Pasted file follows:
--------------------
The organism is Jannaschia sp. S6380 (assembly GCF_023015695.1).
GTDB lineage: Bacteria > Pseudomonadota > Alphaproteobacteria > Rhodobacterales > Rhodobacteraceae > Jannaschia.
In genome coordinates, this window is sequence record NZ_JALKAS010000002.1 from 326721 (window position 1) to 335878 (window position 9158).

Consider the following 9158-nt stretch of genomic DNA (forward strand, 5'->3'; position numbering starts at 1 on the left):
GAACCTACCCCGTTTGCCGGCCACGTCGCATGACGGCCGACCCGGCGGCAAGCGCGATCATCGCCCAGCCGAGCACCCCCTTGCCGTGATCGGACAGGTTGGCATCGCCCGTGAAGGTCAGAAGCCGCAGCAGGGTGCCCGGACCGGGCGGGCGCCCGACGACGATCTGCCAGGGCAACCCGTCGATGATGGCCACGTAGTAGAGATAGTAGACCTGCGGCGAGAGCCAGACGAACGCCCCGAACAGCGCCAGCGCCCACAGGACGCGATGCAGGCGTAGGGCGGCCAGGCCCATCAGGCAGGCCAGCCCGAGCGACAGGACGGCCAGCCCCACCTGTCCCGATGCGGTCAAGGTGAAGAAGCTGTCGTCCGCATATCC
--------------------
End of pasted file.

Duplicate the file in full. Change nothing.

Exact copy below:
The organism is Jannaschia sp. S6380 (assembly GCF_023015695.1).
GTDB lineage: Bacteria > Pseudomonadota > Alphaproteobacteria > Rhodobacterales > Rhodobacteraceae > Jannaschia.
In genome coordinates, this window is sequence record NZ_JALKAS010000002.1 from 326721 (window position 1) to 335878 (window position 9158).

Consider the following 9158-nt stretch of genomic DNA (forward strand, 5'->3'; position numbering starts at 1 on the left):
GAACCTACCCCGTTTGCCGGCCACGTCGCATGACGGCCGACCCGGCGGCAAGCGCGATCATCGCCCAGCCGAGCACCCCCTTGCCGTGATCGGACAGGTTGGCATCGCCCGTGAAGGTCAGAAGCCGCAGCAGGGTGCCCGGACCGGGCGGGCGCCCGACGACGATCTGCCAGGGCAACCCGTCGATGATGGCCACGTAGTAGAGATAGTAGACCTGCGGCGAGAGCCAGACGAACGCCCCGAACAGCGCCAGCGCCCACAGGACGCGATGCAGGCGTAGGGCGGCCAGGCCCATCAGGCAGGCCAGCCCGAGCGACAGGACGGCCAGCCCCACCTGTCCCGATGCGGTCAAGGTGAAGAAGCTGTCGTCCGCATATCC